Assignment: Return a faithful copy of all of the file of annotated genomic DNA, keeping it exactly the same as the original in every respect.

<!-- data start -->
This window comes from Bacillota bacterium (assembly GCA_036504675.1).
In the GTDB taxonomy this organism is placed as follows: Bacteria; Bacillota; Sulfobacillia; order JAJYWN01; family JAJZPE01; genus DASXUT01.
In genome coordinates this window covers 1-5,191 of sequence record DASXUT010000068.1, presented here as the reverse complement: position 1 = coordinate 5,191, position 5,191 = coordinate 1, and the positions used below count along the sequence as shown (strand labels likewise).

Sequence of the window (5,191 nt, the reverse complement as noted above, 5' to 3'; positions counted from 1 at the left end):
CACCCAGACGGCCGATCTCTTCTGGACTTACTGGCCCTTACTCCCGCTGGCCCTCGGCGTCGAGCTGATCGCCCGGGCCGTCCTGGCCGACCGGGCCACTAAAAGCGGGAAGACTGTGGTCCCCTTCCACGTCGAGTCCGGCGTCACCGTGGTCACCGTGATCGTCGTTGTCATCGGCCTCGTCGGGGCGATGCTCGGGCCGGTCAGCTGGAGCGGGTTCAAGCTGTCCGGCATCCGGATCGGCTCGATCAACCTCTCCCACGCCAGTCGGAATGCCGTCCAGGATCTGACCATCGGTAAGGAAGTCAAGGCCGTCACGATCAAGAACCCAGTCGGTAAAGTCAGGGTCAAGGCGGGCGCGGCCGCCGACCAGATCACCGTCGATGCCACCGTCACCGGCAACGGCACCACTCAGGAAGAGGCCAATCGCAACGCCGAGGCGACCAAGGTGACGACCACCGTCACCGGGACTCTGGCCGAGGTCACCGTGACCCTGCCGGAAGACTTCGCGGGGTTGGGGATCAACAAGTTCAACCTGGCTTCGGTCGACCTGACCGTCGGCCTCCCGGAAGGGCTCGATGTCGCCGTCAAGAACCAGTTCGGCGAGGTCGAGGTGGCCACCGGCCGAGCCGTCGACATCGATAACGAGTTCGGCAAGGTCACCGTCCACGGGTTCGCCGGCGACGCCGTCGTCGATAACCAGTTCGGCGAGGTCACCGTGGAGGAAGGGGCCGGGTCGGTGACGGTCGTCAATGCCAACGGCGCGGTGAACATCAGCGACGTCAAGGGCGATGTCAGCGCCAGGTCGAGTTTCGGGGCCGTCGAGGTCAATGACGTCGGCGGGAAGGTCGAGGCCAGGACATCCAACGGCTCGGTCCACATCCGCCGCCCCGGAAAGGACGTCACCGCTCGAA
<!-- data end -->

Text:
This window comes from Bacillota bacterium (assembly GCA_036504675.1).
In the GTDB taxonomy this organism is placed as follows: Bacteria; Bacillota; Sulfobacillia; order JAJYWN01; family JAJZPE01; genus DASXUT01.
In genome coordinates this window covers 1-5,191 of sequence record DASXUT010000068.1, presented here as the reverse complement: position 1 = coordinate 5,191, position 5,191 = coordinate 1, and the positions used below count along the sequence as shown (strand labels likewise).

Sequence of the window (5,191 nt, the reverse complement as noted above, 5' to 3'; positions counted from 1 at the left end):
CACCCAGACGGCCGATCTCTTCTGGACTTACTGGCCCTTACTCCCGCTGGCCCTCGGCGTCGAGCTGATCGCCCGGGCCGTCCTGGCCGACCGGGCCACTAAAAGCGGGAAGACTGTGGTCCCCTTCCACGTCGAGTCCGGCGTCACCGTGGTCACCGTGATCGTCGTTGTCATCGGCCTCGTCGGGGCGATGCTCGGGCCGGTCAGCTGGAGCGGGTTCAAGCTGTCCGGCATCCGGATCGGCTCGATCAACCTCTCCCACGCCAGTCGGAATGCCGTCCAGGATCTGACCATCGGTAAGGAAGTCAAGGCCGTCACGATCAAGAACCCAGTCGGTAAAGTCAGGGTCAAGGCGGGCGCGGCCGCCGACCAGATCACCGTCGATGCCACCGTCACCGGCAACGGCACCACTCAGGAAGAGGCCAATCGCAACGCCGAGGCGACCAAGGTGACGACCACCGTCACCGGGACTCTGGCCGAGGTCACCGTGACCCTGCCGGAAGACTTCGCGGGGTTGGGGATCAACAAGTTCAACCTGGCTTCGGTCGACCTGACCGTCGGCCTCCCGGAAGGGCTCGATGTCGCCGTCAAGAACCAGTTCGGCGAGGTCGAGGTGGCCACCGGCCGAGCCGTCGACATCGATAACGAGTTCGGCAAGGTCACCGTCCACGGGTTCGCCGGCGACGCCGTCGTCGATAACCAGTTCGGCGAGGTCACCGTGGAGGAAGGGGCCGGGTCGGTGACGGTCGTCAATGCCAACGGCGCGGTGAACATCAGCGACGTCAAGGGCGATGTCAGCGCCAGGTCGAGTTTCGGGGCCGTCGAGGTCAATGACGTCGGCGGGAAGGTCGAGGCCAGGACATCCAACGGCTCGGTCCACATCCGCCGCCCCGGAAAGGACGTCACCGCTCGAA